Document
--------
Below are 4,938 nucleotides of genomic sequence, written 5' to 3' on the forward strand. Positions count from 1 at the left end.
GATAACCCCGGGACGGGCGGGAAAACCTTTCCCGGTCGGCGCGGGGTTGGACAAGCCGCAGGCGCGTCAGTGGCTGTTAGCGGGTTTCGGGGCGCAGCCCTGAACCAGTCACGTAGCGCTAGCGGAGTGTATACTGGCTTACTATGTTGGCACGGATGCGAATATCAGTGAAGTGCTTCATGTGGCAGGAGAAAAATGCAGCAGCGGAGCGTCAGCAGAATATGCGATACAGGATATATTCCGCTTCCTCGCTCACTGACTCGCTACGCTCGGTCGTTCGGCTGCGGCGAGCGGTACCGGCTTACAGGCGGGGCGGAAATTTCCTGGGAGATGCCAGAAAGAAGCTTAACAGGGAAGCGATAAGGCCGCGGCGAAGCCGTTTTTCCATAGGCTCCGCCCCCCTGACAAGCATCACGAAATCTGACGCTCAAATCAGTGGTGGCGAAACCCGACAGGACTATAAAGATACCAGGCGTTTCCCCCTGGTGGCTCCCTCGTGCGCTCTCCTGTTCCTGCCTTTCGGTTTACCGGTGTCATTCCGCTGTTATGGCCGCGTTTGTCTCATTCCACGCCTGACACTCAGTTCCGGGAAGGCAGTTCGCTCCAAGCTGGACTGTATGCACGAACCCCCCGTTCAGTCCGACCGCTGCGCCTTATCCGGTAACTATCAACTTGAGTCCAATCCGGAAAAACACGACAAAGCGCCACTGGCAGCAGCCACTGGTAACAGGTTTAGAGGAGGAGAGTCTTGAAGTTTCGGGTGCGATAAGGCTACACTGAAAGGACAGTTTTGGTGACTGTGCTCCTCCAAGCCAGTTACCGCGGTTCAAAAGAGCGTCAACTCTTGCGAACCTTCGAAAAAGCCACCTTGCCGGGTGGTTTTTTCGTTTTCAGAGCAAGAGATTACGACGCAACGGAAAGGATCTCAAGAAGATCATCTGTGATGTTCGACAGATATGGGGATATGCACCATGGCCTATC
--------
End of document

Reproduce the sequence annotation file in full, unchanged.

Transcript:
Below are 4,938 nucleotides of genomic sequence, written 5' to 3' on the forward strand. Positions count from 1 at the left end.
GATAACCCCGGGACGGGCGGGAAAACCTTTCCCGGTCGGCGCGGGGTTGGACAAGCCGCAGGCGCGTCAGTGGCTGTTAGCGGGTTTCGGGGCGCAGCCCTGAACCAGTCACGTAGCGCTAGCGGAGTGTATACTGGCTTACTATGTTGGCACGGATGCGAATATCAGTGAAGTGCTTCATGTGGCAGGAGAAAAATGCAGCAGCGGAGCGTCAGCAGAATATGCGATACAGGATATATTCCGCTTCCTCGCTCACTGACTCGCTACGCTCGGTCGTTCGGCTGCGGCGAGCGGTACCGGCTTACAGGCGGGGCGGAAATTTCCTGGGAGATGCCAGAAAGAAGCTTAACAGGGAAGCGATAAGGCCGCGGCGAAGCCGTTTTTCCATAGGCTCCGCCCCCCTGACAAGCATCACGAAATCTGACGCTCAAATCAGTGGTGGCGAAACCCGACAGGACTATAAAGATACCAGGCGTTTCCCCCTGGTGGCTCCCTCGTGCGCTCTCCTGTTCCTGCCTTTCGGTTTACCGGTGTCATTCCGCTGTTATGGCCGCGTTTGTCTCATTCCACGCCTGACACTCAGTTCCGGGAAGGCAGTTCGCTCCAAGCTGGACTGTATGCACGAACCCCCCGTTCAGTCCGACCGCTGCGCCTTATCCGGTAACTATCAACTTGAGTCCAATCCGGAAAAACACGACAAAGCGCCACTGGCAGCAGCCACTGGTAACAGGTTTAGAGGAGGAGAGTCTTGAAGTTTCGGGTGCGATAAGGCTACACTGAAAGGACAGTTTTGGTGACTGTGCTCCTCCAAGCCAGTTACCGCGGTTCAAAAGAGCGTCAACTCTTGCGAACCTTCGAAAAAGCCACCTTGCCGGGTGGTTTTTTCGTTTTCAGAGCAAGAGATTACGACGCAACGGAAAGGATCTCAAGAAGATCATCTGTGATGTTCGACAGATATGGGGATATGCACCATGGCCTATC